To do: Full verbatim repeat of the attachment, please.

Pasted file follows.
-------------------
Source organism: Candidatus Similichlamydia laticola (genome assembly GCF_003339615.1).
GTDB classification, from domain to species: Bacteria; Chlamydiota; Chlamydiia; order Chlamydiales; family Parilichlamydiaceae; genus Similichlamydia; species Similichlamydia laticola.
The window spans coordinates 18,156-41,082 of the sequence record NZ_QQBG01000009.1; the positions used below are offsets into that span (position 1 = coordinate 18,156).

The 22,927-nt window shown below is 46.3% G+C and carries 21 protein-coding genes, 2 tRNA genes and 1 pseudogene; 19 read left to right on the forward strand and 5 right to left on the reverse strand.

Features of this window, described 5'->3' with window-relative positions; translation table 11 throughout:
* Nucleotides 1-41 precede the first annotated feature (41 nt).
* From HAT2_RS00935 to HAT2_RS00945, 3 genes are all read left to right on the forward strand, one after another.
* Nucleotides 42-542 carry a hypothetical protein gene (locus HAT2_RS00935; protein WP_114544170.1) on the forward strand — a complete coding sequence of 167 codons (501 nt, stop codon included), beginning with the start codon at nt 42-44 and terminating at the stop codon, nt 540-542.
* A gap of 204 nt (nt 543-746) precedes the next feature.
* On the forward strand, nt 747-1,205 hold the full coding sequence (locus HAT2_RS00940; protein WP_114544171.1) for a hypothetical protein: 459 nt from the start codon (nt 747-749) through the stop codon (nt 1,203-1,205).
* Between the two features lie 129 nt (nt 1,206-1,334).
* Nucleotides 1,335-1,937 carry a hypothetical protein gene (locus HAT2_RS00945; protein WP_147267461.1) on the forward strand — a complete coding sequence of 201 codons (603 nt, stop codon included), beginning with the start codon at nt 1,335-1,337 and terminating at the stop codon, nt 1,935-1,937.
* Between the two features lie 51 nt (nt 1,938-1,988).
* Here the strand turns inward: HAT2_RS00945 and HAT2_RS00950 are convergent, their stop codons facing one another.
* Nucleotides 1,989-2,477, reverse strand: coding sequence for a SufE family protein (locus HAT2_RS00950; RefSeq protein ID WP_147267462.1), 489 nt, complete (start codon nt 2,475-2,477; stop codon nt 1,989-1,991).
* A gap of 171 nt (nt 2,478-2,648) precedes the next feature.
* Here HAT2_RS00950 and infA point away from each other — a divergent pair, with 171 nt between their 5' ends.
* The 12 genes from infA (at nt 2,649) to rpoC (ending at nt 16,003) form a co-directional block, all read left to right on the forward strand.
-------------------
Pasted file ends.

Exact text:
Source organism: Candidatus Similichlamydia laticola (genome assembly GCF_003339615.1).
GTDB classification, from domain to species: Bacteria; Chlamydiota; Chlamydiia; order Chlamydiales; family Parilichlamydiaceae; genus Similichlamydia; species Similichlamydia laticola.
The window spans coordinates 18,156-41,082 of the sequence record NZ_QQBG01000009.1; the positions used below are offsets into that span (position 1 = coordinate 18,156).

The 22,927-nt window shown below is 46.3% G+C and carries 21 protein-coding genes, 2 tRNA genes and 1 pseudogene; 19 read left to right on the forward strand and 5 right to left on the reverse strand.

Features of this window, described 5'->3' with window-relative positions; translation table 11 throughout:
* Nucleotides 1-41 precede the first annotated feature (41 nt).
* From HAT2_RS00935 to HAT2_RS00945, 3 genes are all read left to right on the forward strand, one after another.
* Nucleotides 42-542 carry a hypothetical protein gene (locus HAT2_RS00935; protein WP_114544170.1) on the forward strand — a complete coding sequence of 167 codons (501 nt, stop codon included), beginning with the start codon at nt 42-44 and terminating at the stop codon, nt 540-542.
* A gap of 204 nt (nt 543-746) precedes the next feature.
* On the forward strand, nt 747-1,205 hold the full coding sequence (locus HAT2_RS00940; protein WP_114544171.1) for a hypothetical protein: 459 nt from the start codon (nt 747-749) through the stop codon (nt 1,203-1,205).
* Between the two features lie 129 nt (nt 1,206-1,334).
* Nucleotides 1,335-1,937 carry a hypothetical protein gene (locus HAT2_RS00945; protein WP_147267461.1) on the forward strand — a complete coding sequence of 201 codons (603 nt, stop codon included), beginning with the start codon at nt 1,335-1,337 and terminating at the stop codon, nt 1,935-1,937.
* Between the two features lie 51 nt (nt 1,938-1,988).
* Here the strand turns inward: HAT2_RS00945 and HAT2_RS00950 are convergent, their stop codons facing one another.
* Nucleotides 1,989-2,477, reverse strand: coding sequence for a SufE family protein (locus HAT2_RS00950; RefSeq protein ID WP_147267462.1), 489 nt, complete (start codon nt 2,475-2,477; stop codon nt 1,989-1,991).
* A gap of 171 nt (nt 2,478-2,648) precedes the next feature.
* Here HAT2_RS00950 and infA point away from each other — a divergent pair, with 171 nt between their 5' ends.
* The 12 genes from infA (at nt 2,649) to rpoC (ending at nt 16,003) form a co-directional block, all read left to right on the forward strand.